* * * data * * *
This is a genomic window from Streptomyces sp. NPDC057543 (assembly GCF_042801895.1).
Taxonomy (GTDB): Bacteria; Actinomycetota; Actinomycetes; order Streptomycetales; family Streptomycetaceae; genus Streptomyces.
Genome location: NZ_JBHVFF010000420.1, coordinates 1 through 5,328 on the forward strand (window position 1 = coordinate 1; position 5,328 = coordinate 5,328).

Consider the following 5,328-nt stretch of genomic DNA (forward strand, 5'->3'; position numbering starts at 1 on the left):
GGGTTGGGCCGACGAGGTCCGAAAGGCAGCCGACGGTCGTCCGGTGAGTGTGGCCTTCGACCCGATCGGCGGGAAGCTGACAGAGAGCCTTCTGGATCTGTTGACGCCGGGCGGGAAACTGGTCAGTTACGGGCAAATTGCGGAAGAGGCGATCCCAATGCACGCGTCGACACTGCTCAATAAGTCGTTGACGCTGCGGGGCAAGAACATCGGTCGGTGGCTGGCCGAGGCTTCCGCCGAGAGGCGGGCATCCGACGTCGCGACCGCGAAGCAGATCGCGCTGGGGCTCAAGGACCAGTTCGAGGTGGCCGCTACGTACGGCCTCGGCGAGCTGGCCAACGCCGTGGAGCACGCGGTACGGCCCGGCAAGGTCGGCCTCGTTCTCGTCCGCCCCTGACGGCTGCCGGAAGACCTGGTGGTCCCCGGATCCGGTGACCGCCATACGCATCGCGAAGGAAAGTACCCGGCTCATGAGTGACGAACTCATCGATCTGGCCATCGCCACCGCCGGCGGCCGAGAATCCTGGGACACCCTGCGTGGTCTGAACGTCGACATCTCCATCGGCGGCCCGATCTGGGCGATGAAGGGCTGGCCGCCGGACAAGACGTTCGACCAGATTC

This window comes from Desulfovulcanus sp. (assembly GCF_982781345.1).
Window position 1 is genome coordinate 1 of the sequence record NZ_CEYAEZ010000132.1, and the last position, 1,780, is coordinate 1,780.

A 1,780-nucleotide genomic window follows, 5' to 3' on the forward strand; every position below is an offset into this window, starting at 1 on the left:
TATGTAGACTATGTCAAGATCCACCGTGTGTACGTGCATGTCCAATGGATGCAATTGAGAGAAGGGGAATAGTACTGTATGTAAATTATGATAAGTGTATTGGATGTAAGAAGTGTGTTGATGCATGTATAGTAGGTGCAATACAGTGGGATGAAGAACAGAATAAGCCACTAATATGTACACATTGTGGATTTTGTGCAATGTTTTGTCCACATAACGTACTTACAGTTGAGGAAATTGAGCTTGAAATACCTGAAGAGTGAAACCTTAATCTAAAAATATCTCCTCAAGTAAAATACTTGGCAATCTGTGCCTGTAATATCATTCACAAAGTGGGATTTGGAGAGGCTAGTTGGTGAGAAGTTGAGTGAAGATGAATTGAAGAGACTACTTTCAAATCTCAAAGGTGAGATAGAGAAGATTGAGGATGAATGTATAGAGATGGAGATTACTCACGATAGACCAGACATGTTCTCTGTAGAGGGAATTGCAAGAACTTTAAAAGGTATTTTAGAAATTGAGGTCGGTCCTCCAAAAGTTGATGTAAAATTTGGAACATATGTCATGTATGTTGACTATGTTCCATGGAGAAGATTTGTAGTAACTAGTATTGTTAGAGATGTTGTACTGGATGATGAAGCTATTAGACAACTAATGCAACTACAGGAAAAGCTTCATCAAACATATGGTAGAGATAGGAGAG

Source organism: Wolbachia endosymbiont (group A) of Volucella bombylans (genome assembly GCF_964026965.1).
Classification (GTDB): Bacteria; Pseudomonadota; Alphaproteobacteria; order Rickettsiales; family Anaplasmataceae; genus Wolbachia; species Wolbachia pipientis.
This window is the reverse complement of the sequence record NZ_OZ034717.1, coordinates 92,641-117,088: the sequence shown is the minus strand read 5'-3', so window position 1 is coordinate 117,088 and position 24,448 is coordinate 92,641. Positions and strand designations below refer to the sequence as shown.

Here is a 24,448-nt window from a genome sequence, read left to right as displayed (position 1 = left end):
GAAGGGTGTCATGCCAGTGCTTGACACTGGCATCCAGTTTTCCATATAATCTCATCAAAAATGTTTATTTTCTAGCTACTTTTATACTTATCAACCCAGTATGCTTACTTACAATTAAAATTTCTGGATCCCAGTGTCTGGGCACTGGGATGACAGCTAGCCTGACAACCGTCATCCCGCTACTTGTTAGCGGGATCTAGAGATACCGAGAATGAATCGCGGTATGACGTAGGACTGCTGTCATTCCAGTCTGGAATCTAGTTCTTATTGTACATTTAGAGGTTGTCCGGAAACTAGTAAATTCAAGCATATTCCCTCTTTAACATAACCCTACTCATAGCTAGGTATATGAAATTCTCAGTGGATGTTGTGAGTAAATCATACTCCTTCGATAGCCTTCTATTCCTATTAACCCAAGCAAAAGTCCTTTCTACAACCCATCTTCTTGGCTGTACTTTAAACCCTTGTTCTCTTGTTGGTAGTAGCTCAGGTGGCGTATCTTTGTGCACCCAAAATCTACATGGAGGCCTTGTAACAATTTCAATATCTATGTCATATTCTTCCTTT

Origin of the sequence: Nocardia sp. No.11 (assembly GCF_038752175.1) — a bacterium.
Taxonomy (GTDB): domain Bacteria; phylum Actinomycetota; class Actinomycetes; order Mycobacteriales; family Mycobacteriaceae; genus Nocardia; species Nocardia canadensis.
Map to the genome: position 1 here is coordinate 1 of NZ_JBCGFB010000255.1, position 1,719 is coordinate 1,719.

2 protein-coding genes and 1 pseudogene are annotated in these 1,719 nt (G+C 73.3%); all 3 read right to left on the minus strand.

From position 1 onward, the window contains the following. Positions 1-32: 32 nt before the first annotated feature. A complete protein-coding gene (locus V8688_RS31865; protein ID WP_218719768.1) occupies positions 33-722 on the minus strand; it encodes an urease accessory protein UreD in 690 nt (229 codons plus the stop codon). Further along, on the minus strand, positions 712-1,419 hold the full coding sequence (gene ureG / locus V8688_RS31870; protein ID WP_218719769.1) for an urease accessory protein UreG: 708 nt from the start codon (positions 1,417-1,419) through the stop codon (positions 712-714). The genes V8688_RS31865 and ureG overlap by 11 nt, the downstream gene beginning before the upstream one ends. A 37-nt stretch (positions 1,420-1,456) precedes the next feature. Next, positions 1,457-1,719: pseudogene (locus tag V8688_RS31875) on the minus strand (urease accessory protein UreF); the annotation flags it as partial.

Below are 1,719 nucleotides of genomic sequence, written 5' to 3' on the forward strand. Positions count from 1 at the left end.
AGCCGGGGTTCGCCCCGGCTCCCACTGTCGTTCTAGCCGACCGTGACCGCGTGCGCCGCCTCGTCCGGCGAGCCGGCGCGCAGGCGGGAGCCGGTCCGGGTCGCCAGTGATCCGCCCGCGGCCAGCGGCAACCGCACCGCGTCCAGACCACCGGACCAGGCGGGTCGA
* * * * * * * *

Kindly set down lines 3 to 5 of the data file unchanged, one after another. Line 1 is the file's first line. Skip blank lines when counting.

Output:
Genome location: NZ_JBHVFF010000420.1, coordinates 1 through 5,328 on the forward strand (window position 1 = coordinate 1; position 5,328 = coordinate 5,328).

Consider the following 5,328-nt stretch of genomic DNA (forward strand, 5'->3'; position numbering starts at 1 on the left):
GGGTTGGGCCGACGAGGTCCGAAAGGCAGCCGACGGTCGTCCGGTGAGTGTGGCCTTCGACCCGATCGGCGGGAAGCTGACAGAGAGCCTTCTGGATCTGTTGACGCCGGGCGGGAAACTGGTCAGTTACGGGCAAATTGCGGAAGAGGCGATCCCAATGCACGCGTCGACACTGCTCAATAAGTCGTTGACGCTGCGGGGCAAGAACATCGGTCGGTGGCTGGCCGAGGCTTCCGCCGAGAGGCGGGCATCCGACGTCGCGACCGCGAAGCAGATCGCGCTGGGGCTCAAGGACCAGTTCGAGGTGGCCGCTACGTACGGCCTCGGCGAGCTGGCCAACGCCGTGGAGCACGCGGTACGGCCCGGCAAGGTCGGCCTCGTTCTCGTCCGCCCCTGACGGCTGCCGGAAGACCTGGTGGTCCCCGGATCCGGTGACCGCCATACGCATCGCGAAGGAAAGTACCCGGCTCATGAGTGACGAACTCATCGATCTGGCCATCGCCACCGCCGGCGGCCGAGAATCCTGGGACACCCTGCGTGGTCTGAACGTCGACATCTCCATCGGCGGCCCGATCTGGGCGATGAAGGGCTGGCCGCCGGACAAGACGTTCGACCAGATTC